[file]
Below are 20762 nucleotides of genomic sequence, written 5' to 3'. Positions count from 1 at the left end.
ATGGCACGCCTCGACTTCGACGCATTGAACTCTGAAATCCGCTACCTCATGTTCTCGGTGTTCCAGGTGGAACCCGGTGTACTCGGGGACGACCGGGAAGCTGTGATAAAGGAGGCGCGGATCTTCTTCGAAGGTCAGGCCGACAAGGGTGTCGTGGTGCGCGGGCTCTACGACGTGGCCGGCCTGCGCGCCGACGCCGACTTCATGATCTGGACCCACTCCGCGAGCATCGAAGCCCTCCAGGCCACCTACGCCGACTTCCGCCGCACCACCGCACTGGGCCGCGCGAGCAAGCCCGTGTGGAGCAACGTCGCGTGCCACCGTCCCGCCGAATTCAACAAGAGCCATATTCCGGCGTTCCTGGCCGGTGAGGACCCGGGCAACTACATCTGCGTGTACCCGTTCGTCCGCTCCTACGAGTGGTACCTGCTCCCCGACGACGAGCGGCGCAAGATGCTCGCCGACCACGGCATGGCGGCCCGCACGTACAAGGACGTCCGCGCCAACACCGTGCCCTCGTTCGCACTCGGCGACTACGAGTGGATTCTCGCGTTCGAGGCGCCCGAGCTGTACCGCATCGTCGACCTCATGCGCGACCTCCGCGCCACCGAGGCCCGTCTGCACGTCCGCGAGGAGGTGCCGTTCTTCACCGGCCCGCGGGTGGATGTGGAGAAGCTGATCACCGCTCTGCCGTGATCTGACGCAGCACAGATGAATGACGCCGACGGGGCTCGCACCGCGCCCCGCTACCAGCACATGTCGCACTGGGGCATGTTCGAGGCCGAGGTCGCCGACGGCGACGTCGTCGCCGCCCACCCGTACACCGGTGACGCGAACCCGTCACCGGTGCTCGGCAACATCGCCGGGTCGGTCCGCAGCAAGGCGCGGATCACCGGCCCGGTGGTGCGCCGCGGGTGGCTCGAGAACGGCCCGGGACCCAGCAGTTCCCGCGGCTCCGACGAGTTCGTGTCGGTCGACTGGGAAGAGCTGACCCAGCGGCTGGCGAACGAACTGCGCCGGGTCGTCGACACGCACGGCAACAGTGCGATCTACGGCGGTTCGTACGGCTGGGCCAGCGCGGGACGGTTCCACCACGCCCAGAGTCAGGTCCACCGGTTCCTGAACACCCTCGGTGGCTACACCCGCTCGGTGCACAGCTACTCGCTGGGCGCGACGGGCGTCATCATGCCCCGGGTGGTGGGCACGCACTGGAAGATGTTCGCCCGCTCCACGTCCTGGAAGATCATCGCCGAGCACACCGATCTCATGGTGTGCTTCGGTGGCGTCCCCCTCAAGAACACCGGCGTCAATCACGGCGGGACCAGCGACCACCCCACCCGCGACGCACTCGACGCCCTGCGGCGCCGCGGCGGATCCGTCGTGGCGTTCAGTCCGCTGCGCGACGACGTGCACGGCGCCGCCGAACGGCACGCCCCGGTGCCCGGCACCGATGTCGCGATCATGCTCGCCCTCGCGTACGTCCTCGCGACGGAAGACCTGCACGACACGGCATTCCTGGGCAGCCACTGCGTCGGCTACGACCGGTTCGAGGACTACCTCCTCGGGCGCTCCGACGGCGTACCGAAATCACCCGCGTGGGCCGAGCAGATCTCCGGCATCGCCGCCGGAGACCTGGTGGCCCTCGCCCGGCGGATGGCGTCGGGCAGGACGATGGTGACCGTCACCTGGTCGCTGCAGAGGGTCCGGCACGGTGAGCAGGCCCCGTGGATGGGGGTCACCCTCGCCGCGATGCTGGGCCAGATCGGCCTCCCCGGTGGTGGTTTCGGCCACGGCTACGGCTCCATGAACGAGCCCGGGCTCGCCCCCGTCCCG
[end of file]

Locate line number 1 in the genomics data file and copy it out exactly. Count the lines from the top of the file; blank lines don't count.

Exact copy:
Below are 20762 nucleotides of genomic sequence, written 5' to 3'. Positions count from 1 at the left end.